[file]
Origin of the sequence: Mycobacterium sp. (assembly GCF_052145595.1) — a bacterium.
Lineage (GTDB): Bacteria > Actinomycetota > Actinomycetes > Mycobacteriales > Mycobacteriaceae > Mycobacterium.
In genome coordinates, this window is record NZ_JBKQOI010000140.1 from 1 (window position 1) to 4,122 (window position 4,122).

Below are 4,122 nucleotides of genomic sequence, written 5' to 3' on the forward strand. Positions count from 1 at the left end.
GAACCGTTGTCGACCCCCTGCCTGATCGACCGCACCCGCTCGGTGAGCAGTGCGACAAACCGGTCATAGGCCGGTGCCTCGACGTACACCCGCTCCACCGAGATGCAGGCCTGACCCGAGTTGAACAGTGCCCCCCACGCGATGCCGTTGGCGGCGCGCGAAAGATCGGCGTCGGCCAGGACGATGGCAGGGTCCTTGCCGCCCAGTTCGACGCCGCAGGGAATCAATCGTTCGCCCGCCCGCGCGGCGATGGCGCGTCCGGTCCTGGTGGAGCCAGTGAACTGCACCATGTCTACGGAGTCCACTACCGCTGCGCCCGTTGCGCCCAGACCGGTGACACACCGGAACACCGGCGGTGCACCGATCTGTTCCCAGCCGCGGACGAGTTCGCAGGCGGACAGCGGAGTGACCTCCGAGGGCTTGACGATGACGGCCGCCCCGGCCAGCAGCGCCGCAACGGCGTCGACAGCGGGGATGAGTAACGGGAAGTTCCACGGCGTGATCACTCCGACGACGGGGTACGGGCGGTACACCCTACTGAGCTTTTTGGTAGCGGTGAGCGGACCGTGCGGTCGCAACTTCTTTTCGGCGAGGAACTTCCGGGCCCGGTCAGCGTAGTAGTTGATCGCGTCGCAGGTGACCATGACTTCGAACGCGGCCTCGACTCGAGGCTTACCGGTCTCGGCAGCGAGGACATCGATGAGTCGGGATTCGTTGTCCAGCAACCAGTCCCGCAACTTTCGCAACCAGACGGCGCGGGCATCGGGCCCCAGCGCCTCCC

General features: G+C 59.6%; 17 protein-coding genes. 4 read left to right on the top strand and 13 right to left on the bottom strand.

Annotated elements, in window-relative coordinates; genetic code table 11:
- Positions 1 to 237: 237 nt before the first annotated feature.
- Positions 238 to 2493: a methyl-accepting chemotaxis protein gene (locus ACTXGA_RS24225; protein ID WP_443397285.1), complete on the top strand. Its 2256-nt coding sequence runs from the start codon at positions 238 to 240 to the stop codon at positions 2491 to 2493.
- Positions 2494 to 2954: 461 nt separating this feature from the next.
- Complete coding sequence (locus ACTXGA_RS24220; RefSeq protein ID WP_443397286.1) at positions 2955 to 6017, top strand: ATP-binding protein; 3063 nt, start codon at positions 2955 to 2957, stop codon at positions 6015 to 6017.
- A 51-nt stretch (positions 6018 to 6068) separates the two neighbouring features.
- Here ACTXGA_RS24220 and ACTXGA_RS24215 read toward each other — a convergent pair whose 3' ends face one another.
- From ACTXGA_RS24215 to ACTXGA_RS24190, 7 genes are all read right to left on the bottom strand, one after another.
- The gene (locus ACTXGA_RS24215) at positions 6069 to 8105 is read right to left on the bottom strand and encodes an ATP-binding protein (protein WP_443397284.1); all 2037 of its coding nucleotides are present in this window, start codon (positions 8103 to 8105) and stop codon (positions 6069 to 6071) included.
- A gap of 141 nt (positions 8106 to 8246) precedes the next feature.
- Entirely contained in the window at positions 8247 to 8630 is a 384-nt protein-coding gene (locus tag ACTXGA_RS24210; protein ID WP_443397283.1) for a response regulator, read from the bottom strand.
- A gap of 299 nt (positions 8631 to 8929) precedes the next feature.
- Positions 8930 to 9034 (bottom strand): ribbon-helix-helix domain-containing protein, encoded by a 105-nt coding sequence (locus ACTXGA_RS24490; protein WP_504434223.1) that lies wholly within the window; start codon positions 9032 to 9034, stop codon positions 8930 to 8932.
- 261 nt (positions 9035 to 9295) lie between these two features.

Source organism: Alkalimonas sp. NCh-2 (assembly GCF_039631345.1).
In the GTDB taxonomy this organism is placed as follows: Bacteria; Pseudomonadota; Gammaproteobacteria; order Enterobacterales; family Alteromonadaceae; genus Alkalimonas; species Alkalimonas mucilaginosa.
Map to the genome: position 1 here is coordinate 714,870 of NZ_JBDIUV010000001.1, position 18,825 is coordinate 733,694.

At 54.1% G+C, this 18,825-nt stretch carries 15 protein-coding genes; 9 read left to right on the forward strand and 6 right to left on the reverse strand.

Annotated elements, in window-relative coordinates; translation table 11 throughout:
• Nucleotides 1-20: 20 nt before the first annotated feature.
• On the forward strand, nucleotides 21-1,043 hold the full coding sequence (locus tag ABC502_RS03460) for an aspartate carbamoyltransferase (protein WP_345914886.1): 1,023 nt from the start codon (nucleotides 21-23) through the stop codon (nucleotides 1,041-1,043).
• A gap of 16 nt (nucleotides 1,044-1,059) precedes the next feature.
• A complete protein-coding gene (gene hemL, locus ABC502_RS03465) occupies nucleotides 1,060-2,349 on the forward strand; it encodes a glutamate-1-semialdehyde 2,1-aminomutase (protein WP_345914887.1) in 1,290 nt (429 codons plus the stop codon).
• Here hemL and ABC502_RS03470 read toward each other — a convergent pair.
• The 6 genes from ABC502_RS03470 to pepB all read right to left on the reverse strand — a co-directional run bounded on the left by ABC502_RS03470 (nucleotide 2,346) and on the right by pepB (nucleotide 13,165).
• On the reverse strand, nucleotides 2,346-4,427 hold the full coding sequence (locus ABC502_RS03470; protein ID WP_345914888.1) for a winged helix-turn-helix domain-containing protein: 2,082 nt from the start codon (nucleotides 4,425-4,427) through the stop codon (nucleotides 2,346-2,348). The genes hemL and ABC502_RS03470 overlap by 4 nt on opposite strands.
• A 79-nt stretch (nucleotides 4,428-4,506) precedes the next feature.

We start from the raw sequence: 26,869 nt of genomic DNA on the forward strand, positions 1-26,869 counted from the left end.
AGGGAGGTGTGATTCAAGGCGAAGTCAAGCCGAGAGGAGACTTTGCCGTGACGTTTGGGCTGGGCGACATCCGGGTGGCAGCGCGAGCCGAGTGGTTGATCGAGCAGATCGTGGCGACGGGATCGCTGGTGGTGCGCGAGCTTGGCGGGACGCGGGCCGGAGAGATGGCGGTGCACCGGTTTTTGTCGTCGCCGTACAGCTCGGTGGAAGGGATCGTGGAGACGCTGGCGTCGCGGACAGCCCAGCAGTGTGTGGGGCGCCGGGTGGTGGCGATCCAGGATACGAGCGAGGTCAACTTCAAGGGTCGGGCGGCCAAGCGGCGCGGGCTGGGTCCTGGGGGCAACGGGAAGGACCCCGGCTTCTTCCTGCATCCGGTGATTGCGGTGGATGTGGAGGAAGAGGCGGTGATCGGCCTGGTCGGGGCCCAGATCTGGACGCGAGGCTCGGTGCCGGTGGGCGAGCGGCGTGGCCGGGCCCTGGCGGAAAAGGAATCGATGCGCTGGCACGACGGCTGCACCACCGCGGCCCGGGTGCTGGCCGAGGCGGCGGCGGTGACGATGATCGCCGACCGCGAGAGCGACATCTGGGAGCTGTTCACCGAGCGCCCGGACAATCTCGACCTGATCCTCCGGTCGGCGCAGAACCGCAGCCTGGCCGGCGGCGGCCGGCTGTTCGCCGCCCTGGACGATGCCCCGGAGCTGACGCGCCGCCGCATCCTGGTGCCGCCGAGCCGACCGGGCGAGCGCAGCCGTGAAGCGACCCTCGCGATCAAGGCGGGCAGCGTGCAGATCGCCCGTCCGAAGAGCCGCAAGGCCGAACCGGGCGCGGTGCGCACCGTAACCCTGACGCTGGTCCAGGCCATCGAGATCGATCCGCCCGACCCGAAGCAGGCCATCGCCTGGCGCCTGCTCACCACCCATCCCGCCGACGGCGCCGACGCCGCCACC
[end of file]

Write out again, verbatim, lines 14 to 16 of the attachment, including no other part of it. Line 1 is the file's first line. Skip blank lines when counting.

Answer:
- From ACTXGA_RS24215 to ACTXGA_RS24190, 7 genes are all read right to left on the bottom strand, one after another.
- The gene (locus ACTXGA_RS24215) at positions 6069 to 8105 is read right to left on the bottom strand and encodes an ATP-binding protein (protein WP_443397284.1); all 2037 of its coding nucleotides are present in this window, start codon (positions 8103 to 8105) and stop codon (positions 6069 to 6071) included.
- A gap of 141 nt (positions 8106 to 8246) precedes the next feature.